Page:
[Advaita-l] Re: Bhutas and Tantra
svidyasankar at hotmail.com
Tue Aug 26 13:50:51 CDT 2003
>Thanks for this. so, it means...Vinayaka gana Mathru ganascha. is it so
That is how I take it, according to the following vigraha-vAkya.
vinAyaka-gaNAS ca mAtR-gaNAS ca vinAyaka-mAtR-gaNAH. vinAyaka-mAtR-gaNAS ca
catur-bhaginy-AdiS ca vinAyaka-mAtR-gaNa-caturbhaginy-AdIni. The whole thing
is one compound.
Of course, it is grammatically possible to take vinAyaka in the singular and
the others in the plural, i.e. vinAyakaS ca mAtRganAS ca chatur-bhaginy-AdiS
ca vinAyaka-mAtRgaNa-caturbhaginy-AdIni. However, given that the dominance
of the plural number in the compound, plus the fact that tAntric texts are
known to mention hosts of vinAyaka-s along with the saptamAtR-s, it makes
more sense to me to take every term in the compound as plural in number.
>Ganesha is also a Tantra shastra deity. Tantras are also known as Agamas.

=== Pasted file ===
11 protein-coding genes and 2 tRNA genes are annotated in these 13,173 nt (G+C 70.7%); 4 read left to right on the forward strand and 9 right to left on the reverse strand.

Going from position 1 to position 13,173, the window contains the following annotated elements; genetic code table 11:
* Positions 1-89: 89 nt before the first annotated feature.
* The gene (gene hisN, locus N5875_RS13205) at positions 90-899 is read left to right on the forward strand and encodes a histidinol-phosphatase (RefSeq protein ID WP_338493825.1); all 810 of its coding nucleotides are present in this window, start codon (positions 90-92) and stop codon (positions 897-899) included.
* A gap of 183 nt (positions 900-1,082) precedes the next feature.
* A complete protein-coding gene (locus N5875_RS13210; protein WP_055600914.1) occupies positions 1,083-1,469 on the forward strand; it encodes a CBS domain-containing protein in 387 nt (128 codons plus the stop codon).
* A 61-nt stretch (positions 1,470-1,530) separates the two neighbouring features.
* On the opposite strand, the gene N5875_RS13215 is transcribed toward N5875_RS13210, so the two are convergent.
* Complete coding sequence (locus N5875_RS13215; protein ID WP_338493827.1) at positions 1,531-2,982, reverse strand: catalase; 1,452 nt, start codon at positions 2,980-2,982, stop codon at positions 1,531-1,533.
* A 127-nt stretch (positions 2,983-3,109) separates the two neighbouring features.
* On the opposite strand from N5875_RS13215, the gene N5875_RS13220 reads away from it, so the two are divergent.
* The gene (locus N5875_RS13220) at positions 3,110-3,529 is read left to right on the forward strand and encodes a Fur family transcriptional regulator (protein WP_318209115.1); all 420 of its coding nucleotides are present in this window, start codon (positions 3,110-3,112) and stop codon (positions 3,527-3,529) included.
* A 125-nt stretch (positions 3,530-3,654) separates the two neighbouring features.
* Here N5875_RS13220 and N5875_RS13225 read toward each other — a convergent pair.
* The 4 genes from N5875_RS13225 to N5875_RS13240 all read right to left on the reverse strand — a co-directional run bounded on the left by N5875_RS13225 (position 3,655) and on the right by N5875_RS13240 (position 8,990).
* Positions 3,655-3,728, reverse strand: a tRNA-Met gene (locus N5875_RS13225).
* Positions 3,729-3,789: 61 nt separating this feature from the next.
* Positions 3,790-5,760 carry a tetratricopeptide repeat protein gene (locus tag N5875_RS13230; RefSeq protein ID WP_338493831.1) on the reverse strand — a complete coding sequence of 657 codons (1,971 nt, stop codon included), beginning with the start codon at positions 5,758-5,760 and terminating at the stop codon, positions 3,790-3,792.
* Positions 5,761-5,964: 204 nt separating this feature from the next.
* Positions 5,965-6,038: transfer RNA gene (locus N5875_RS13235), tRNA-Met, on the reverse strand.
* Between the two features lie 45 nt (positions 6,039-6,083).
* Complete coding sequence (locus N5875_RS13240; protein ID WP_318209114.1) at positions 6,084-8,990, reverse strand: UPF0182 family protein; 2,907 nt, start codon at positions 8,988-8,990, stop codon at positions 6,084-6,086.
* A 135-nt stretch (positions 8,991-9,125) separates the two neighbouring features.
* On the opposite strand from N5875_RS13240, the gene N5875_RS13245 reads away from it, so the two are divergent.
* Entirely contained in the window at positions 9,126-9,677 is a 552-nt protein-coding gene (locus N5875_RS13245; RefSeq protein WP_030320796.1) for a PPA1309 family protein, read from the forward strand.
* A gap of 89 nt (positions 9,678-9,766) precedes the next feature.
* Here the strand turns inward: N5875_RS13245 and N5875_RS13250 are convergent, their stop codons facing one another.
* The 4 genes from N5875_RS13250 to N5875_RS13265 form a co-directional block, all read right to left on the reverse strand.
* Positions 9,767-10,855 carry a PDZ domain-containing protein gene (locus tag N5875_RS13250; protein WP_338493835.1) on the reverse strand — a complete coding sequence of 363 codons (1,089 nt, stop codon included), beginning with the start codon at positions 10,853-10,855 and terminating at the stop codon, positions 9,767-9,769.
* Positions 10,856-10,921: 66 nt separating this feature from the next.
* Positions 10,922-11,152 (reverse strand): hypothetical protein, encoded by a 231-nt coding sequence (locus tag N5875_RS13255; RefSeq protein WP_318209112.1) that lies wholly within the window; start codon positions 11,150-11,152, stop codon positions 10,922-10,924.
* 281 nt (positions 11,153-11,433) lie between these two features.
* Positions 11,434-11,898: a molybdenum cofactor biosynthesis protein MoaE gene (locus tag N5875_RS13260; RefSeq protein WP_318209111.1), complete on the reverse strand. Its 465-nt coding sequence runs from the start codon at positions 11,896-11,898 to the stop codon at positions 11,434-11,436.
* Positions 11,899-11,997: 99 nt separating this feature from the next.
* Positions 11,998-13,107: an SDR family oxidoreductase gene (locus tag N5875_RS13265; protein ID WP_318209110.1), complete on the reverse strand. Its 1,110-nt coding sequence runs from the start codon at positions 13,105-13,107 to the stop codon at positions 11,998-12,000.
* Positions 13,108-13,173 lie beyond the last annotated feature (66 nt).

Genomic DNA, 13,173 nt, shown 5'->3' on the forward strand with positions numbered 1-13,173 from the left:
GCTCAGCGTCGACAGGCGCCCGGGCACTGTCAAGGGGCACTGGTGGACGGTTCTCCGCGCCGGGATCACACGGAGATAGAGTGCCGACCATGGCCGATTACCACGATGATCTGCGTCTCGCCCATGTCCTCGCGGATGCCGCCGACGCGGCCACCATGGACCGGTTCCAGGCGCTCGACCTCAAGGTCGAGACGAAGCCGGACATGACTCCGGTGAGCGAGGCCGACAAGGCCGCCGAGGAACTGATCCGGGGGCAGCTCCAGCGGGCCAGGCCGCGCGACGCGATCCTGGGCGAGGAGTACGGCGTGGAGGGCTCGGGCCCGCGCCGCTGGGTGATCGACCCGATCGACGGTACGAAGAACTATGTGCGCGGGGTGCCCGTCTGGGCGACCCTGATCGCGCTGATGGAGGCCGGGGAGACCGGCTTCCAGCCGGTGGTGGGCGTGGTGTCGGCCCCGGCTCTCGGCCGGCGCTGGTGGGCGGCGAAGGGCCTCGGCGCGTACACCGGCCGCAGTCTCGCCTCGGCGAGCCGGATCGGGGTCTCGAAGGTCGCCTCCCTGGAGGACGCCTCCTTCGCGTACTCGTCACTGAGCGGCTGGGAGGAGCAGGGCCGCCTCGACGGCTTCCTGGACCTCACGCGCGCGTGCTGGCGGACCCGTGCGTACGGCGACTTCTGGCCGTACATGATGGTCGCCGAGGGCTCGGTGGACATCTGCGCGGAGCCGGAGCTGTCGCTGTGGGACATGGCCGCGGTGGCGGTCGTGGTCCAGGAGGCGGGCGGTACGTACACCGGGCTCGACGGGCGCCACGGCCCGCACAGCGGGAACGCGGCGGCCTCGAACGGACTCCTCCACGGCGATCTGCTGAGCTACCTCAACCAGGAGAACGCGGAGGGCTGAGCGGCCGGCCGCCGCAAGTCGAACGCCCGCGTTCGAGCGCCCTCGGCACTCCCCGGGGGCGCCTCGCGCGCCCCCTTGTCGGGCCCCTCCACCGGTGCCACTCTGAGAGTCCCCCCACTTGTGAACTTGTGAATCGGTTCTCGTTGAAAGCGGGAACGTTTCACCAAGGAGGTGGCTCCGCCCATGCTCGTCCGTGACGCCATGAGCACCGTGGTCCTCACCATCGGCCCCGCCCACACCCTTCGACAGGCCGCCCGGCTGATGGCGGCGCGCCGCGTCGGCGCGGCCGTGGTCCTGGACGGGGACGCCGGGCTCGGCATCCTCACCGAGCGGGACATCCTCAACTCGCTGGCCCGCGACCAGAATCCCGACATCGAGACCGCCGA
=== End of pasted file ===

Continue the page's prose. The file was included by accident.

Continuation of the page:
>Ganesha does appear in the Shaiva Agamas or Tantras.
Yes, almost all the deities in our religious landscape seem to have a Vedic
background and a Tantric background. It seems clear that the latter method
(and particularly what is known as left-handed tantra, vAmamArga) is being
decried, even in the gItA itself (a-vidhi-pUrvakam). The same holds true for
the mention of ancestors (pitR) in the same gItA verse. The Vedic SrAddha
offered to dead ancestors during the day, in the presence of witnesses, is
different from Tantric rituals involving dead ancestors, which are typically
performed in secret, in cremation grounds and in the middle of the night.
Ritual itself is conceptually subordinated in advaita vedAnta, but it goes
without saying that Tantric rituals are especially frowned down upon, as
they incorporate many elements of what is normally taboo in society.
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